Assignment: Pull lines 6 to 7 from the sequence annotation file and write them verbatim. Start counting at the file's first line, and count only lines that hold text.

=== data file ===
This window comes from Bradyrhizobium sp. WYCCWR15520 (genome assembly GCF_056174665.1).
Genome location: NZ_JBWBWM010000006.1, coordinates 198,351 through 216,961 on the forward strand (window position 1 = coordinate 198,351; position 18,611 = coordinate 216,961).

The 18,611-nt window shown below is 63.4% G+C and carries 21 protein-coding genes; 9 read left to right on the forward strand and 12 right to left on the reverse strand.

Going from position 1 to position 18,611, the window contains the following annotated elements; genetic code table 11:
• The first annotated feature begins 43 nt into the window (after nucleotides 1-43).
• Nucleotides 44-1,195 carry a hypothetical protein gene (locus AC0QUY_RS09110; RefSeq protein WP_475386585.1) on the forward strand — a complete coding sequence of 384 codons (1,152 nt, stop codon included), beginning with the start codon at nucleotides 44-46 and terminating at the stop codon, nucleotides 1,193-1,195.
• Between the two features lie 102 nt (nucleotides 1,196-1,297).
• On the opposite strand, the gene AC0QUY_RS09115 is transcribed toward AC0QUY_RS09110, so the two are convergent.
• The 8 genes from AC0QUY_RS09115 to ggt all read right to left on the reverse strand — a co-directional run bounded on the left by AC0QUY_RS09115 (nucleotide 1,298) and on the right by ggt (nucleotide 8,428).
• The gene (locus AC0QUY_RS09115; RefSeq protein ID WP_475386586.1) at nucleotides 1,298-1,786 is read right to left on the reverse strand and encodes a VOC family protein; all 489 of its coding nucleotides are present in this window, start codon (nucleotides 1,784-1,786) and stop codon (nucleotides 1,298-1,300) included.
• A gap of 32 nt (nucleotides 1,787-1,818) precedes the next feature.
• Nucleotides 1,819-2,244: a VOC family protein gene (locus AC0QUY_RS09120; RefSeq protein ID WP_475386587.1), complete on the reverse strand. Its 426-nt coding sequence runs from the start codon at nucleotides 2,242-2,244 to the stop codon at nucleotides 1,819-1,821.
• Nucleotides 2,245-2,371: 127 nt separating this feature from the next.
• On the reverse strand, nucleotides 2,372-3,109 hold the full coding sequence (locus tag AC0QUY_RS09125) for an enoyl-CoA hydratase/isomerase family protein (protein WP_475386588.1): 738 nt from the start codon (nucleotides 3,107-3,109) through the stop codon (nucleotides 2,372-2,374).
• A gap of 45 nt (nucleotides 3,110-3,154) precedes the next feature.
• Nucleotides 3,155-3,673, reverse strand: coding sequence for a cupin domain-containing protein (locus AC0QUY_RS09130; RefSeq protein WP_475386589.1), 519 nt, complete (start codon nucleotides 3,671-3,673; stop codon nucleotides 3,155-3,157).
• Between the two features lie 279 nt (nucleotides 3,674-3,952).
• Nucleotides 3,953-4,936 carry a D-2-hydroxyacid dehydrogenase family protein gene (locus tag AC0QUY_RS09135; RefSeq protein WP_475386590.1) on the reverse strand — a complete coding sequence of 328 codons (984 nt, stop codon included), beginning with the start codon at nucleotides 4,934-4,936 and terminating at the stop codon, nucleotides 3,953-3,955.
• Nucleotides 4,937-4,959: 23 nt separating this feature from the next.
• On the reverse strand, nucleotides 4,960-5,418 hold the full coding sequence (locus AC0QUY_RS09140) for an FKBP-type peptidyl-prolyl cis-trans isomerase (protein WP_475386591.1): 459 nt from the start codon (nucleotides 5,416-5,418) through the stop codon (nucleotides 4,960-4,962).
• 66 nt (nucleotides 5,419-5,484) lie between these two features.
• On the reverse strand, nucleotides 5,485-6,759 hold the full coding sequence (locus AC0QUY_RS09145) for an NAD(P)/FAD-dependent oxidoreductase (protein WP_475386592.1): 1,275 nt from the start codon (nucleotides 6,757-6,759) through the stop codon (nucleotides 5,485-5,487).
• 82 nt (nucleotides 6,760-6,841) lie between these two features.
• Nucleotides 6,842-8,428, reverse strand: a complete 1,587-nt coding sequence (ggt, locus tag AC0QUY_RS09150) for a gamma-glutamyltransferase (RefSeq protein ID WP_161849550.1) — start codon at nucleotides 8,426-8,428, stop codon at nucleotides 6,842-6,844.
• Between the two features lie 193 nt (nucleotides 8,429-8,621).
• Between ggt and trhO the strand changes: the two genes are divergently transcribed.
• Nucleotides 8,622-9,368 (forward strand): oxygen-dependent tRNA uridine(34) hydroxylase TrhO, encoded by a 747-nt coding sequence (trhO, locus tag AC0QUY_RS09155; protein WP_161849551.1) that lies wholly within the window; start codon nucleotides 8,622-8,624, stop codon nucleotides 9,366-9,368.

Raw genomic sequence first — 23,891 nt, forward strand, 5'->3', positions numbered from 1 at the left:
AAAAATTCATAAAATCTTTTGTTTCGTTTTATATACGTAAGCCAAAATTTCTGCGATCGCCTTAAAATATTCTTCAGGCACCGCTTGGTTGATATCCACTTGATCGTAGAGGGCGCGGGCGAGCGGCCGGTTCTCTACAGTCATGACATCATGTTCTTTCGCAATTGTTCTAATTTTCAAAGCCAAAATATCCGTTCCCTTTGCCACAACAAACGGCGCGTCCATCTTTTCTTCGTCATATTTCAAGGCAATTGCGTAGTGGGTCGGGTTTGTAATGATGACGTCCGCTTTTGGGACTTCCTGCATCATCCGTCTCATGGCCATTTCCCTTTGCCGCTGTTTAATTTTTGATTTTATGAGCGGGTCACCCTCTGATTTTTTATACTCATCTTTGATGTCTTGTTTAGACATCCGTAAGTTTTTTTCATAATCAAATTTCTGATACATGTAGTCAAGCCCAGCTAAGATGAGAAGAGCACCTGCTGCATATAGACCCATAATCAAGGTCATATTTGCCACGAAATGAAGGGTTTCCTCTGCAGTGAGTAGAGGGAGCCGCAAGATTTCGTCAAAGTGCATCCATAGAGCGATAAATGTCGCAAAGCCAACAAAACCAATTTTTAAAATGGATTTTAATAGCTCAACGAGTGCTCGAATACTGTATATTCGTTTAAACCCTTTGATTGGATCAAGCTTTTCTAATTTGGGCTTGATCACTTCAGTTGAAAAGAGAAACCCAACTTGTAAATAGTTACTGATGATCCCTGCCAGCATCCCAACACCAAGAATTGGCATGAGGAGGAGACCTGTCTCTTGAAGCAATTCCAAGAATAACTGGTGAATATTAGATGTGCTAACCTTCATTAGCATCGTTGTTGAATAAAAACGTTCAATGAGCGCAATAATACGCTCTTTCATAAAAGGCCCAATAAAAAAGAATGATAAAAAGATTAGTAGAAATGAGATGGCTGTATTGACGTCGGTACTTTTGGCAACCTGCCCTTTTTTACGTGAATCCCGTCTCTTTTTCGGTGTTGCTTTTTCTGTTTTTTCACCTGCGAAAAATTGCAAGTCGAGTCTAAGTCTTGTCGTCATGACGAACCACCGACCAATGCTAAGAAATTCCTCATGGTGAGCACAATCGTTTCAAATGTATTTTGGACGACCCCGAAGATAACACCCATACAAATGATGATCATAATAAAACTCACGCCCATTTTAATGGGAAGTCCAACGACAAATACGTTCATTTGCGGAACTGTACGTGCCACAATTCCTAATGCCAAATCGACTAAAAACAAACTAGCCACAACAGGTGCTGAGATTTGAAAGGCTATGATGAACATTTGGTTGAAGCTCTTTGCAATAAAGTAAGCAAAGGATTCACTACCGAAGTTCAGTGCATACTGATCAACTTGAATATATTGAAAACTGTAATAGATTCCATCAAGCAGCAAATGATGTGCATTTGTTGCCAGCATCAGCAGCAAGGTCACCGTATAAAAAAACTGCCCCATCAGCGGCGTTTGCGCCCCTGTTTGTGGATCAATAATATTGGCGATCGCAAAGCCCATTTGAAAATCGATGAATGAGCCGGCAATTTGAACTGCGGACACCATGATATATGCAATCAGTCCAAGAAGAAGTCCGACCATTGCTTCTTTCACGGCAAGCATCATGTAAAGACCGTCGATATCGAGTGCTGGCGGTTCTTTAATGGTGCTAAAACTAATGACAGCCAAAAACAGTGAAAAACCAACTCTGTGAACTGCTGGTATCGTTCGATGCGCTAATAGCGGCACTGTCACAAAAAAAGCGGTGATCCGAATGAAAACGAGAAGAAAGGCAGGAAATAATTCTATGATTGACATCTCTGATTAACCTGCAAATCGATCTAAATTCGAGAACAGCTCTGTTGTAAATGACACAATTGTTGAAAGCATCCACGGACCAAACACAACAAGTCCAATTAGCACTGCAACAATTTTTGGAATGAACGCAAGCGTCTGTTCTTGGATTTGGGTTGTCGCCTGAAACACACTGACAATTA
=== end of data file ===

• Nucleotides 44-1,195 carry a hypothetical protein gene (locus AC0QUY_RS09110; RefSeq protein WP_475386585.1) on the forward strand — a complete coding sequence of 384 codons (1,152 nt, stop codon included), beginning with the start codon at nucleotides 44-46 and terminating at the stop codon, nucleotides 1,193-1,195.
• Between the two features lie 102 nt (nucleotides 1,196-1,297).